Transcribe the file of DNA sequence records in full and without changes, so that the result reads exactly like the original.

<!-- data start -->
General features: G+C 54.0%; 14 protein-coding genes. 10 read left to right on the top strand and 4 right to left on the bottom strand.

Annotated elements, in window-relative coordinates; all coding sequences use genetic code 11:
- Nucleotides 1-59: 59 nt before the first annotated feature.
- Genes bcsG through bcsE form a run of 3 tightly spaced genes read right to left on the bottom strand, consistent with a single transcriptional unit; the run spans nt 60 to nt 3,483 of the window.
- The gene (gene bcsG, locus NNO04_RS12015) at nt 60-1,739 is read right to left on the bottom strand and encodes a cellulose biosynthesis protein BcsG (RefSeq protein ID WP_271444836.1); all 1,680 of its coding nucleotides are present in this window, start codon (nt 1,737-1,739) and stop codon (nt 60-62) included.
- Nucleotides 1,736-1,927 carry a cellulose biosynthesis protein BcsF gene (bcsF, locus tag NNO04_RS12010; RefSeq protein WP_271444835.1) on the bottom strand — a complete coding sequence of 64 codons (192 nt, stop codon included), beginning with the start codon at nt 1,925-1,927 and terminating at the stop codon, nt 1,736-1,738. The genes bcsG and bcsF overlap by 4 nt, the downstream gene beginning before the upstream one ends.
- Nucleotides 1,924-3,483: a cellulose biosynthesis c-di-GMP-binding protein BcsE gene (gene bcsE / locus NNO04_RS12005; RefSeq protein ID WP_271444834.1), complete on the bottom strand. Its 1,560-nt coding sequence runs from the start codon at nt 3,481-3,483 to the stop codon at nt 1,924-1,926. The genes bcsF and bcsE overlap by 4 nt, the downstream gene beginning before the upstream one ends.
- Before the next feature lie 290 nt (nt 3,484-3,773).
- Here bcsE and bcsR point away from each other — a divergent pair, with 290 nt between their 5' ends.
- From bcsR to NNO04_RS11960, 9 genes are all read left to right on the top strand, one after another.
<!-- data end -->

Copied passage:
General features: G+C 54.0%; 14 protein-coding genes. 10 read left to right on the top strand and 4 right to left on the bottom strand.

Annotated elements, in window-relative coordinates; all coding sequences use genetic code 11:
- Nucleotides 1-59: 59 nt before the first annotated feature.
- Genes bcsG through bcsE form a run of 3 tightly spaced genes read right to left on the bottom strand, consistent with a single transcriptional unit; the run spans nt 60 to nt 3,483 of the window.
- The gene (gene bcsG, locus NNO04_RS12015) at nt 60-1,739 is read right to left on the bottom strand and encodes a cellulose biosynthesis protein BcsG (RefSeq protein ID WP_271444836.1); all 1,680 of its coding nucleotides are present in this window, start codon (nt 1,737-1,739) and stop codon (nt 60-62) included.
- Nucleotides 1,736-1,927 carry a cellulose biosynthesis protein BcsF gene (bcsF, locus tag NNO04_RS12010; RefSeq protein WP_271444835.1) on the bottom strand — a complete coding sequence of 64 codons (192 nt, stop codon included), beginning with the start codon at nt 1,925-1,927 and terminating at the stop codon, nt 1,736-1,738. The genes bcsG and bcsF overlap by 4 nt, the downstream gene beginning before the upstream one ends.
- Nucleotides 1,924-3,483: a cellulose biosynthesis c-di-GMP-binding protein BcsE gene (gene bcsE / locus NNO04_RS12005; RefSeq protein ID WP_271444834.1), complete on the bottom strand. Its 1,560-nt coding sequence runs from the start codon at nt 3,481-3,483 to the stop codon at nt 1,924-1,926. The genes bcsF and bcsE overlap by 4 nt, the downstream gene beginning before the upstream one ends.
- Before the next feature lie 290 nt (nt 3,484-3,773).
- Here bcsE and bcsR point away from each other — a divergent pair, with 290 nt between their 5' ends.
- From bcsR to NNO04_RS11960, 9 genes are all read left to right on the top strand, one after another.